After being officially reclassified as medical science professionals over a year ago, some New Brunswick paramedics say they have yet to receive the retroactive pay promised to them.
One paramedic tells CTV Atlantic some have been underpaid, overpaid — or entire pay cheques have been late. And in some cases, the discrepancy amounts to thousands of dollars.
Medavie Health Services, the organization that oversees Ambulance New Brunswick (ANB), confirms it’s had some issues, although didn’t say how many paramedics have been affected.
“We continue to work diligently with our partners at Finance and Treasury Board and the New Brunswick Union to ensure the situation is resolved as quickly and effectively as possible,” said Christianna Williston, a spokesperson for ANB.
“As we work with our partners to finalize some outstanding items, we feel that we are getting closer to a common understanding, and we hope to have a more detailed update for staff shortly.”
After the reclassification, paramedics became members of the New Brunswick Union (NBU), which confirmed it’s working with ANB to resolve the issues.
“It’s an unfortunate situation and one that certainly has an impact on our members. We’ve been in constant contact with ANB trying to help them get this resolved as quickly as possible,” said NBU president Susie Proulx-Daigle.
“Paramedics continue to do a great job amidst all of the obstacles in front of them. They are true professionals.”
While the Department of Finance says it’s been assisting with the situation, a spokesperson says ANB is responsible for “processing payroll for paramedics, including any retroactive payments.”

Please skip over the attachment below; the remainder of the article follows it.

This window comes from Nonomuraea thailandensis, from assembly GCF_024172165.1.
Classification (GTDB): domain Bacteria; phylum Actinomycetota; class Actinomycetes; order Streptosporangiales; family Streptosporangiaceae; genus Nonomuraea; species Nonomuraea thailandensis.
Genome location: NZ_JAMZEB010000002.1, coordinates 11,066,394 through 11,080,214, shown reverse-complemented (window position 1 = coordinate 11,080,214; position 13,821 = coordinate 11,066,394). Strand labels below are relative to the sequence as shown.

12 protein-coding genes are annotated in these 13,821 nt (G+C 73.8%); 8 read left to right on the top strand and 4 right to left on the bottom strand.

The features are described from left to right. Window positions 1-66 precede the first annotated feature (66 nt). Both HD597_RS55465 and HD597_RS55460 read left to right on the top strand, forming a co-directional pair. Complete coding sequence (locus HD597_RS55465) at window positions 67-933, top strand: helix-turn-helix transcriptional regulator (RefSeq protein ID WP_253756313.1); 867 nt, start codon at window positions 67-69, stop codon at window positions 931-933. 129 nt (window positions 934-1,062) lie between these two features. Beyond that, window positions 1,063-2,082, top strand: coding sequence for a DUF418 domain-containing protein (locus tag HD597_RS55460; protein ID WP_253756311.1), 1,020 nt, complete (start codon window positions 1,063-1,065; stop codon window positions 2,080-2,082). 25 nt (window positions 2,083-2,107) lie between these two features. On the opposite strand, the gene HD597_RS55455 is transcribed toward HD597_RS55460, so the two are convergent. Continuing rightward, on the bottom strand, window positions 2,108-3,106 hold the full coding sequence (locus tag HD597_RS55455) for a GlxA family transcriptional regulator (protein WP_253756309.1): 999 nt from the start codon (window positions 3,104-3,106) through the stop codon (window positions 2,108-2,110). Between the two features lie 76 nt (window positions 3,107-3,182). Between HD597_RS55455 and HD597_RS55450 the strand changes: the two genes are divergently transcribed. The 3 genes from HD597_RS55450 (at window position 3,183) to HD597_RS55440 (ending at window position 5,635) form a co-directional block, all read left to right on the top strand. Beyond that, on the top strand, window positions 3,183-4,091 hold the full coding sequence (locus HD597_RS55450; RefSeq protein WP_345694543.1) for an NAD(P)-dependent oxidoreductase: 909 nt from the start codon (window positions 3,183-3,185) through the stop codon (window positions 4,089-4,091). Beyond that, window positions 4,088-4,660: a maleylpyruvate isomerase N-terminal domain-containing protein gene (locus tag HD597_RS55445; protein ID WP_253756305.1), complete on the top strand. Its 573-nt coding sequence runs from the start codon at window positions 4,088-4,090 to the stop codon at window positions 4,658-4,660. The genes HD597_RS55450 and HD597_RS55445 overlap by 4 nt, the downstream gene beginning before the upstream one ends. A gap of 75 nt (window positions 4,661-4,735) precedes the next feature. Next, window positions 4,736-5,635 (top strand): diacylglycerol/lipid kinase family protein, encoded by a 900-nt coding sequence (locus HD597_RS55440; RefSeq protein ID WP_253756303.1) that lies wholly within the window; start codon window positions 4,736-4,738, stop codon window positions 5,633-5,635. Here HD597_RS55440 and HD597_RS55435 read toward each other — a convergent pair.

Opposition critics say on top of everything paramedics are experiencing day-to-day, they shouldn’t have to worry about their pay.
And there is concern this situation doesn’t send the right message to health-care workers, especially when trying to retain the ones already working in the system.
“Like the old saying, ‘You get what you pay for,’ and if you’re not ready to be there and care for your employees, pay your employees, they’re going to find better work elsewhere,” said Liberal Rob McKee.
“If we don’t address these labour issues, we’re not going to be able to successfully keep or recruit employees, especially in the health-care sector.”
The N.B. Green Party has advocated for ANB to move under the public sector. Party leader David Coon says it’s a question of ensuring good governance is in place — something he says is lacking.
“We believe that the management of the ambulance service, and the Extra-Mural nurses for that matter, should be done by public servants,” said Coon.
“It should be part of the public system and not contracted out to the private sector in the form of Medavie. That’s what we’ve got. That creates gaps between the public service and the private sector management of it, and I think that’s part of what’s going on here.”
Paramedics were officially reclassified in May of 2021, after former Health Minister Ted Flemming announced in 2019 that paramedics should be better recognized for the specialized role they have in the healthcare system.
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